Author: Kate Bustamante
The Zagat-rated Blue Hen Vietnamese Kitchen, located midway up Colorado, offers delicious Vietnamese cuisine made with ingredients that come from organic or local farmers and suppliers. Established in 2004, Blue Hen makes their food entirely from scratch, uses no MSG in their cooking and only buys from farms with environmentally sustainable farming principles. The owners’ slogan, “Eat. Drink. Organic.,” encapsulates their community-based entrepreneurial ethos and results in fresh, flavorful and filling meals.
The Hen’s owner, Que Dang, says her restaurant is organic because of the values she derived from cooking for her two children. “When I thought about opening a restaurant, I thought, ‘Why should I serve different food than I serve at home?'” she said. “It was an obvious connection.”
Blue Hen is not just getting by on its principles alone, however. It makes great food too. The fresh spring rolls, which includes tempura shrimp instead of the organic chicken or tofu like in the appetizer, is an ideal first course to share. The side of homemade Vietnamese dipping sauce only enhanced the rolls’ light, flavorful and surprisingly filling. The shrimp gave the rolls an added crunch while the fried seafood flavor complemented the crisp vegetables inside.
The fresh, made-from-scratch ingredients make Blue Hen’s traditional Vietnamese noodle soup, Phở, especially memorable. A staple in many Vietnamese restaurants and similar in taste to most Phở, it is made with a light, chicken or beef, onion-infused broth and Vietnamese rice noodles. Apart from the flavorful sides provided with the soup, the homemade hoisin and the Sriracha sauces are great additions that make the soup really pop. Be warned, the Sriracha is very spicy. A moderate dosage of both, however, will send you to Phở heaven.
The turmeric French fries, a mixture of russets and Japanese sweet potatoes, are a delicious side as well. Perfectly crispy and topped with turmeric salts, they are cooked to a golden brown and served with a traditional fish sauce.
The ambiance of the dining room only adds to the pleasing gormandizing experience. Blue Hen’s design is eye-catching, fun and contemporary, making the restaurant feel more spacious. Sticking to its namesake, the walls are painted blue, and the tables and chairs are modern. Asian accents, such as the glass light fixtures resembling traditional paper lanterns, top off the design. The simple presentation of the entrees on plain white dishes contrasts well with the surprisingly vivid brightness of the blue walls. It is also very college-student friendly, since none of the dishes are priced over $10.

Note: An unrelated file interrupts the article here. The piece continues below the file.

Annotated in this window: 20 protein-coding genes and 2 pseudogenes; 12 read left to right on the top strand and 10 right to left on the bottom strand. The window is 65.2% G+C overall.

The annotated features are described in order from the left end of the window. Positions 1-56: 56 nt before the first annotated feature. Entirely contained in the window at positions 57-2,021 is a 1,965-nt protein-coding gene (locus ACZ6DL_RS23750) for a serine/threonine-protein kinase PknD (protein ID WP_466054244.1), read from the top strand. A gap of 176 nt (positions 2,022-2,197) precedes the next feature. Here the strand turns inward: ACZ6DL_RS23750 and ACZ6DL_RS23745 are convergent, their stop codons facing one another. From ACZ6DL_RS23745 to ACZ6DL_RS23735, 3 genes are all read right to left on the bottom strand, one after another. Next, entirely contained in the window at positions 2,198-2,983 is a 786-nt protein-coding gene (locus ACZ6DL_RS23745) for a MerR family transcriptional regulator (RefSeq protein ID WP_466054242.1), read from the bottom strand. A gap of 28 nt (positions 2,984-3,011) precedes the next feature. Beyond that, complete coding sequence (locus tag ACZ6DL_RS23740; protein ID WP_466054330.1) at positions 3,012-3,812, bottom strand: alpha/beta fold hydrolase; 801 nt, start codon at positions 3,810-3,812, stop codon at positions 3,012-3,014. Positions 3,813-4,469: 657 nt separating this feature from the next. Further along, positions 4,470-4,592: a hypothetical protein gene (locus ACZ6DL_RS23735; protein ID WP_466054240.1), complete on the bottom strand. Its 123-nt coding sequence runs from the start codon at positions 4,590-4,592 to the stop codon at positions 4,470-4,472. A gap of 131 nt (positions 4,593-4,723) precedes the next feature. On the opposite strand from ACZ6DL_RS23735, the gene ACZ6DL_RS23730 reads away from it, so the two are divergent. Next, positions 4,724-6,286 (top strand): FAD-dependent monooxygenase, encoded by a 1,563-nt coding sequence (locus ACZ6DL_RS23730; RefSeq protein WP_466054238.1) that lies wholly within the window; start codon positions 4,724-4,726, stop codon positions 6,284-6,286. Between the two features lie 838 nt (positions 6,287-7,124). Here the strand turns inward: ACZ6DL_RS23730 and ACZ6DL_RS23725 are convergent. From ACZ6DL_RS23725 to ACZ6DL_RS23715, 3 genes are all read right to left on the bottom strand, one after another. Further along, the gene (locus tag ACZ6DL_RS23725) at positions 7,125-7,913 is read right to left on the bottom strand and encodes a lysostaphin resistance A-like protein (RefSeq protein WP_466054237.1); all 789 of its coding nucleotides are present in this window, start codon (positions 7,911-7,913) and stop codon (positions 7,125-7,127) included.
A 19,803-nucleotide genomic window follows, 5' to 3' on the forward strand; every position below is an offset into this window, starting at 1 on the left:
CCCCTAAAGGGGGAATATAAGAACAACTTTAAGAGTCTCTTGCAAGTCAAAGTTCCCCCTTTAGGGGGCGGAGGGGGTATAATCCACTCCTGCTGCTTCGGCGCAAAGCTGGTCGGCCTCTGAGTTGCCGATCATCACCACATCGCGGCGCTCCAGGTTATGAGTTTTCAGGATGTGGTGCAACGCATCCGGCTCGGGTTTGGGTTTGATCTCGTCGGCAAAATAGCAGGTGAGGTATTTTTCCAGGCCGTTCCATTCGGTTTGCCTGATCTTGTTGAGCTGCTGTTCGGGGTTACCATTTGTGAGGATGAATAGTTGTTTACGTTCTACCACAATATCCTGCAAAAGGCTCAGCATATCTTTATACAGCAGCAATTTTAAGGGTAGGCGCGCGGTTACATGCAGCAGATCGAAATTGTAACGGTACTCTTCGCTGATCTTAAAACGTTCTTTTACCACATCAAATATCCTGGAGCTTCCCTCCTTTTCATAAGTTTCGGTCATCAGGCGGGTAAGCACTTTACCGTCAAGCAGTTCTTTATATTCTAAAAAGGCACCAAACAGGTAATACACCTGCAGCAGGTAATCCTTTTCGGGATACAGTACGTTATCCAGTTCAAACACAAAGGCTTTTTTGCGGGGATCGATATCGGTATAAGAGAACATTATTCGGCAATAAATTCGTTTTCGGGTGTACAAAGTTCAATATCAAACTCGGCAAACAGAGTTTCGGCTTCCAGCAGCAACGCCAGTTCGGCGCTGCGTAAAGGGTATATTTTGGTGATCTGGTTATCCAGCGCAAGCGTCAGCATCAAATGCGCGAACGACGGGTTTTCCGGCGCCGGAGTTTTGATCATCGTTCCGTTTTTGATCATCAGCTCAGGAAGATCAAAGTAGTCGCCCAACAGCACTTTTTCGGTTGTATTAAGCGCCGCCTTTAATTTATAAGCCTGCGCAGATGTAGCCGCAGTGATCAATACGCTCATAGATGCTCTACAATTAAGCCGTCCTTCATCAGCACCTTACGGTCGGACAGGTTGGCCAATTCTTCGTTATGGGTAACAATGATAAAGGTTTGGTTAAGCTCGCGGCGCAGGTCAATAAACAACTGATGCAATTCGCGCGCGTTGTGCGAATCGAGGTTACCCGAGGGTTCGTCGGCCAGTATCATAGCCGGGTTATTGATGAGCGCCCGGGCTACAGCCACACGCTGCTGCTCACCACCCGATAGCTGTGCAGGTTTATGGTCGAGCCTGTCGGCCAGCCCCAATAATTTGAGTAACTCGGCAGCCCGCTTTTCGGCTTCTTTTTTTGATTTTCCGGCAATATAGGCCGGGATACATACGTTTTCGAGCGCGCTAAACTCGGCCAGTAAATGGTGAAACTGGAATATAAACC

For Dang, her restaurant is where people from the community can mingle. “It’s very small, [with a] neighborhood-feel,” she said. “I would like it to be reasonably priced with fresh [and local] food and just a place you can take your date, your parents or just hang out with your friends.”
Dang maintains a commitment to personal customer connections as well. She waits on customers herself, alongside other servers, and is exceptionally friendly and attentive while doing so. The pleasant atmosphere filled with music ranging from Norah Jones to Led Zeppelin makes the wait seem short, if there is one.
Located at 1743 Colorado Blvd., Blue Hen distinguishes itself from the usual fare as a community-based, family-friendly ethnic alternative. Its cozy, eclectic character attracts a wide variety of customers and offers inexpensive, organic and incredibly tasty Vietnamese food. “It’s a place I would go out, if I would go out to eat,” Dang said.
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